Prime Minister Narendra Modi’s appeal to citizens to switch off lights across the country today to mark the coronavirus fight is generating a lot more work and some tough challenges for India’s power sector workers.
On Friday, Modi appealed to people to turn out their lights for nine minutes at 9pm today to show solidarity amid the coronavirus lockdown with a show of lamps, candles and flashlights.
The appeal, however, set off alarm bells for those in charge of India’s power grid, prompting a flurry of orders to officials manning generation plants and managing grid load, amid concerns that a surge in voltage due to a steep dip in demand could harm the grid and cause widespread outages.
India’s Power System Operation Corporation (POSOCO), which oversees the national power grid, ordered all senior officials to be present at generating stations, substations and load dispatch centres across India between 6pm and 10pm
It advised engineers to start reducing output from baseload plants such as coal-fired power stations just ahead of 9pm
and ramp up generation from hydro and gas plants, typically used to address peak power demand, to manage the anticipated gyration in demand.
POSOCO expects consumption to dip by over 10% when people switch off lights, it said in an advisory sent to grid operators across the country, calling the expected reduction in load and rapid recovery, “unprecedented”.
POSOCO’s parent body, Power Grid Corporation of India, asked regional electricity transmission centre employees to be on “high alert,” as the lights out plan could “lead to outage of grid elements due to grid constraints”.
The Ministry of Power sought to allay concerns though, and said in a statement, “The Indian electricity grid is robust and stable and adequate arrangements and protocols are in place to handle the variation in demand.”
Modi has ordered people indoors to avert a massive outbreak of coronavirus infections, but the world’s biggest shutdown has left millions without jobs and forced migrant workers to flee home to their villages.
India’s power consumption has already plunged amid the lockdown to stem coronavirus cases - which crossed 3,000 yesterday.
Some states are worried about the impact of the “lights off”.
Nitin Raut, the power minister of Maharashtra, which consumes the most electricity in India, appealed to citizens to light lamps and candles, while keeping lights on to ensure proper functioning of the grid.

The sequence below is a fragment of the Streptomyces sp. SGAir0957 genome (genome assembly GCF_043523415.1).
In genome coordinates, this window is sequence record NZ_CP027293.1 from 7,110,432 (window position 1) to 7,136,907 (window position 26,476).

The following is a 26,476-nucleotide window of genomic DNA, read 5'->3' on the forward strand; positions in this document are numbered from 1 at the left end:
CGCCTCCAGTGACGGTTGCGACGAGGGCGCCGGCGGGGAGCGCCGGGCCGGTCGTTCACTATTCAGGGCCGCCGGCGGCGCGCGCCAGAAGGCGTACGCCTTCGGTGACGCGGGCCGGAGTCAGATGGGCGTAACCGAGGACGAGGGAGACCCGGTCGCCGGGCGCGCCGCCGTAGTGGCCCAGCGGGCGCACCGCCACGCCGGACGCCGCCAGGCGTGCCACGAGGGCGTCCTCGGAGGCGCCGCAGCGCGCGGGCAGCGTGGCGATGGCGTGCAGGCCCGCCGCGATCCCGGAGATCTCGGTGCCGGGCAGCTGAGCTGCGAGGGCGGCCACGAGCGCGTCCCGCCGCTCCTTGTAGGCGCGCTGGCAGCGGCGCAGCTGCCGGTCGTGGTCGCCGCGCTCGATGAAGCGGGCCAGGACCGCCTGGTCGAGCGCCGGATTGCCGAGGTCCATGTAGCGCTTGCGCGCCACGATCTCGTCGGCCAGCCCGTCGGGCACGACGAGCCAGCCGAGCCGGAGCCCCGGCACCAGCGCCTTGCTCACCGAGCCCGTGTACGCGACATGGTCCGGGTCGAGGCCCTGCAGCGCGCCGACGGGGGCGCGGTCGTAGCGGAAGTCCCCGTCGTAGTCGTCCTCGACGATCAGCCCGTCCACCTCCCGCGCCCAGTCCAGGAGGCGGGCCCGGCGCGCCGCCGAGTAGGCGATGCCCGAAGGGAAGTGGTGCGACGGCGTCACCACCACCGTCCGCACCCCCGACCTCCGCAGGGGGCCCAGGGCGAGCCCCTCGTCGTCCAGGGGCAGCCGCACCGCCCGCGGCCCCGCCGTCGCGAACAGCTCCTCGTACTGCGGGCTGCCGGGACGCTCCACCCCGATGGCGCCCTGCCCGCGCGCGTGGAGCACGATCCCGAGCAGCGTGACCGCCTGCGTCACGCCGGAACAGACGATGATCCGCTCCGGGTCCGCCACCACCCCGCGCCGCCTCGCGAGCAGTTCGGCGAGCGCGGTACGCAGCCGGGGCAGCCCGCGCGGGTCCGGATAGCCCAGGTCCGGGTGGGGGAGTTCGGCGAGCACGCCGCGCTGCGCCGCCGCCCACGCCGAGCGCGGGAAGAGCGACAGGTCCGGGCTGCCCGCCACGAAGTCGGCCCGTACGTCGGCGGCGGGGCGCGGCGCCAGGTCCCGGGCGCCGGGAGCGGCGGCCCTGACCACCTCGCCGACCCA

“Already the electricity demand and supply equation has been stretched,” said Raut, adding the possibility of grid failures “could not be ruled out.” 
In Karnataka, authorities have urged people to switch on their gadgets and other electrical appliances when they switch off the lights at 9pm today.
“We appeal to the general public to note that only lights be switched off and other electrical equipment be switched on,”  a spokesman of the Karnataka Power Transmission Corporation said.
The power transmission department said refrigerators, air-conditioners, coolers, fans and other electrical equipment can be switched on during the blackout call.
The National Load Dispatch Centre, Regional Load Dispatch Centres and all State Load Dispatch Centres discussed grid security through video conference.
“As per instructions of the National Load Dispatch Centre, we have asked all senior officers working at generating stations, distribution companies, State Load Dispatch Centres and KPTCL to monitor power supply during the blackout call,” it said.
Meanwhile, opposition Congress leader Rahul Gandhi a swipe at Modi, saying shining torches in the sky would not solve the problem.
In a tweet, the MP from Wayanad in Kerala, said, “India is simply not testing enough to fight Covid-19. Making people clap and shining torches in the sky aren’t going to solve the problem.”
He also attached a chart, released by the Congress, that showed India was testing only 29 people per million.
Pakistan is testing 67 people per million, Sri Lanka 97, the United Kingdom 1,891, Germany 5,812, Italy 7,122 and South Korea 7,622 per million.
His sister and Congress general secretary Priyanka Gandhi Vadra said the concerns of power grids must be taken care of so that there was no disruption in the power supply.
“While the country is expressing solidarity in the war against corona, it is expected that the power grids and engineers’ concerns are also being taken care of by the central government so that there is no obstruction in the power supply during the crisis and in times of need,” she said in a tweet.
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